I kicked off my Friday at Santa Anita by going to one of my favorite places in the world: Clocker’s Corner. Clocker’s is located at the very top of the homestretch, and every morning it turns into a total scene where trainers, jockeys, agents, fans and owners mingle, drink coffee, swap stories and watch horses train. It’s a slice of heaven on Earth, and if you come to Santa Anita it’s an experience that I urge you not to miss.
Clocker’s is a great place to catch up with old friends as well as make new ones. In addition to seeing some of my buddies from the racing circuit, I made the acquaintance of this guy. He was the happiest, friendliest dog, and I was delighted to meet him.
But my favorite thing about spending a morning at Clocker’s Corner is that you get to see the equine stars, and this time was no exception. I spotted Joyful Victory, who’s running in Saturday’s Zenyatta Stakes, going for a gallop with her trainer Larry Jones aboard. She’s truly a breathtakingly beautiful mare and will be one to watch in the Zenyatta.
She’s also a feisty lady and at one point gave Larry a bit of a challenge by kicking up her heels at him; fortunately, Larry used to ride bucking bulls before he began training racehorses, so Joyful Victory’s little shenanigans were easy for him to handle.
After spending some quality time at Clocker’s Corner, it was time for me to boogie back to my hotel so I could get ready for Opening Day of Santa Anita’s fall meet. I was extra-excited today because the track had undergone more than $15 million in renovations since I’d been here last, and I couldn’t wait to see the changes.
When I arrived at Santa Anita for the afternoon, I saw how right I was to be excited: the track had transformed certain areas to make them modern, inviting and efficient, but Santa Anita did it in a way that didn’t interfere with its Art Deco architecture.
My favorite renovation was to the 3rd floor mezzanine in the Clubhouse: with all-new floors, center islands with charging stations for mobile devices, and marble-topped bars, the place looks amazing.
Naturally, what caught my eye was the wide berth of food options the track had installed in the area. In addition to traditional track fare like hot dogs and soft pretzels, Santa Anita has added some gourmet options, including a noodle bar, smoothie shop, salad bar and carved sandwich station. All of which looked awesome.
After checking out the mezzanine, I headed over to the brand-new Eddie Logan Suite. From what I understand, this area is essentially going to be a high rollers’ suite, and I may have to start betting more because this place is unbelievable. It’s perfectly appointed, and they’ve done a tremendous job of making it comfortable and luxurious.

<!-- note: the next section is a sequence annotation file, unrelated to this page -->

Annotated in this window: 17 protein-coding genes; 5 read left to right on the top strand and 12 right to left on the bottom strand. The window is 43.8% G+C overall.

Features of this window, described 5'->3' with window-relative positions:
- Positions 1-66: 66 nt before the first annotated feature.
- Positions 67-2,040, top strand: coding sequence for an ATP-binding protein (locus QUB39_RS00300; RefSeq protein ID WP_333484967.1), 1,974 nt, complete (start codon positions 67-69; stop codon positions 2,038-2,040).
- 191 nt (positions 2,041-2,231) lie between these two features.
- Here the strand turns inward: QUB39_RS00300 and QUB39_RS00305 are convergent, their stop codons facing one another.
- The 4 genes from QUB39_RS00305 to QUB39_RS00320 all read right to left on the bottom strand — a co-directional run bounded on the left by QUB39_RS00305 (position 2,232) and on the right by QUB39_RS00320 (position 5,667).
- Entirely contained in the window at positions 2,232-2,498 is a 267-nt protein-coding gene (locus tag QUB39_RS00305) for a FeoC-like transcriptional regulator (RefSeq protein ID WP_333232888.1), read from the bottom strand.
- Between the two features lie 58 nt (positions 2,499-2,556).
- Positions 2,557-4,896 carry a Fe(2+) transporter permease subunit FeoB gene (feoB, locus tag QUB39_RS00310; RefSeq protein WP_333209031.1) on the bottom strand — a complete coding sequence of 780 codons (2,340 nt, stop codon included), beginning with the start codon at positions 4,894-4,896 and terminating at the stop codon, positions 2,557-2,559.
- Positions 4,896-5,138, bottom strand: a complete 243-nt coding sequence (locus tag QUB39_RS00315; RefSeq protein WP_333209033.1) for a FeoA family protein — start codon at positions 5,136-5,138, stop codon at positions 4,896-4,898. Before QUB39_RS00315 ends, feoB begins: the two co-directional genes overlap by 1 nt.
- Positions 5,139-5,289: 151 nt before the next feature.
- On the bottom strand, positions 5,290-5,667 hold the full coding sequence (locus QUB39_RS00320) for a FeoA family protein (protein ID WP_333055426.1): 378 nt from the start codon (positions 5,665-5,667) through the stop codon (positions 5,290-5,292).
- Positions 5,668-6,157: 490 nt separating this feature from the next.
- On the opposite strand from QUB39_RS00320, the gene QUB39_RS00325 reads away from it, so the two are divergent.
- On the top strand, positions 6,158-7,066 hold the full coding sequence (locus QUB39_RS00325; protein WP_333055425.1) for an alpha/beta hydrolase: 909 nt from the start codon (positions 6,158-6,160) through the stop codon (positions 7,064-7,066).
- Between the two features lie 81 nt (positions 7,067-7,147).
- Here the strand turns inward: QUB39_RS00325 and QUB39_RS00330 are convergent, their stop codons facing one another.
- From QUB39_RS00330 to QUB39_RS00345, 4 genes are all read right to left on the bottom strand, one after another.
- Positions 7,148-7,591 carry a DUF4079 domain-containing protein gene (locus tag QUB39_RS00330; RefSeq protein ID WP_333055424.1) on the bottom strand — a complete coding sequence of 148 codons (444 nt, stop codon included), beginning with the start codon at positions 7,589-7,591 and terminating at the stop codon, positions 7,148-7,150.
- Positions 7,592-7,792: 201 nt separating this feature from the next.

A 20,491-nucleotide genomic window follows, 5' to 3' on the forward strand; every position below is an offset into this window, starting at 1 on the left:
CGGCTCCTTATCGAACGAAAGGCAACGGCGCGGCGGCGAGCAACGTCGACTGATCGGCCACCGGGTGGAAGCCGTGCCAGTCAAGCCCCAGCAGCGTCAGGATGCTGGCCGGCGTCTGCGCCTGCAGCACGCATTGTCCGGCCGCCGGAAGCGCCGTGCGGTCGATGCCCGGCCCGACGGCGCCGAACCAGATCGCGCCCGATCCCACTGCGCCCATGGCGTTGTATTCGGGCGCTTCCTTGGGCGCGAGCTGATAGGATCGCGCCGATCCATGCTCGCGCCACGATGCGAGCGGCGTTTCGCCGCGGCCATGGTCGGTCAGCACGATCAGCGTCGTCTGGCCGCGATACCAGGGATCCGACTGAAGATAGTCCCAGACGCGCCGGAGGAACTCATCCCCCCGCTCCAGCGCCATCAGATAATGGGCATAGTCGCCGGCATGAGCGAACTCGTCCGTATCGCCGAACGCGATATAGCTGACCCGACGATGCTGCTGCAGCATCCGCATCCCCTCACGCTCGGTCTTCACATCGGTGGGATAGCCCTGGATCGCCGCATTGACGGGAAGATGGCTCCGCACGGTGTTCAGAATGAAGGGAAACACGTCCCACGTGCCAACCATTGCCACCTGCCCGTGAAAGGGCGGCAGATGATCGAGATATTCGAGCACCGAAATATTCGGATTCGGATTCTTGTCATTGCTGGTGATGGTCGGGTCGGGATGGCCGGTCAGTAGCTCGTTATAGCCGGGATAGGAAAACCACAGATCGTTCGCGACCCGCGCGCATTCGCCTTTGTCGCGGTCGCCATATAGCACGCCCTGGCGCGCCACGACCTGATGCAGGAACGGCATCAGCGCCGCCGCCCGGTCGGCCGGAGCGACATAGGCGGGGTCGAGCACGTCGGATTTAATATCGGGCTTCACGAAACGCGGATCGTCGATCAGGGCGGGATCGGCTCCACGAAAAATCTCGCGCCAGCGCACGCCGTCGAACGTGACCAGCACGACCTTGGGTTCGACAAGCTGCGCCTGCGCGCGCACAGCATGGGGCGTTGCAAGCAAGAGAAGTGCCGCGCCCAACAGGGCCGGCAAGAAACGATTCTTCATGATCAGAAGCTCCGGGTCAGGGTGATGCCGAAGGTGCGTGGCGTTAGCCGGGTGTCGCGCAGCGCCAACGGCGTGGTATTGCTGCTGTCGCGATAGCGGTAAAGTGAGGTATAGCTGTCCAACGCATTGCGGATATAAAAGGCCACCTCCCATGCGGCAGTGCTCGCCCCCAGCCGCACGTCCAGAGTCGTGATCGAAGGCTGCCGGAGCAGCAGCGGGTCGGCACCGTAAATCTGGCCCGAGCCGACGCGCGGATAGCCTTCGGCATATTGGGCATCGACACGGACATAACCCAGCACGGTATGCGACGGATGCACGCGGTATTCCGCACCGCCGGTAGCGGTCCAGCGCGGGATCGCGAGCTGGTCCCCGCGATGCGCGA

Also: chocolate tarts. Dear Lord, did I want to eat one of those, but alas I am a two-dollar bettor and therefore did not feel worthy of munching on the desserts of big spenders.
After nosing my way around the facility, it was time for me to settle down and get some work done. I moseyed up to the press box and settled in. I have to say, the Santa Anita press box has one of the finest views in the world; I can’t imagine too many things more breathtaking than this:
We were so very lucky to have a picture-perfect afternoon for Santa Anita’s Opening Day. The crowd was boisterous, the horses were fast and the sky was cloudless - the recipe for a fantastic day at the track.
One other capital improvement I have to commend Santa Anita for is the bridge they built for photographers over the “Trampoline of Doom” that sits between the rails separating the turf course and main dirt track. The Trampoline of Doom is wonderful in that it was put in place to soften the landing of any jockey who may be thrown over the rail. However, if you’re trying to walk over it while balancing cameras (and if you’re horrifically clumsy like me) it turns into a scary balancing – and potentially very expensive, should one drop their camera - act. So, hooray for the new bridge! Thanks, Santa Anita!
The featured race of the day on Opening Day was the Eddie D Stakes: it’s named after Eddie Delahoussaye, one of the greatest jockeys of all time and a legend on the California racing circuit. Delahoussaye won five riding titles in California throughout his career, and was inducted into the Racing Hall of Fame in 1993 and retired with nearly $200 million in purse money earned. That’s a heck of a career.
The race named for him was a great one: 12 horses lined up to battle going 6 ½ furlongs on the grass (a furlong is an eighth of a mile, so this race is just a little over three-quarters of a mile long.) It was a fantastic race, with the decision coming down to a photo finish.
In the end, it was Chips All In who took home the bulk of the $100,000 purse, and jockey Julien Leparoux was clearly tickled to have won a race named for one of horse racing’s legendary riders.
With that, Opening Day festivities were behind me and it was time to get a good night’s sleep in preparation for Super Saturday’s races and all of the exciting events surrounding it. Thanks for stopping by, and I’ll be back with lots more tomorrow!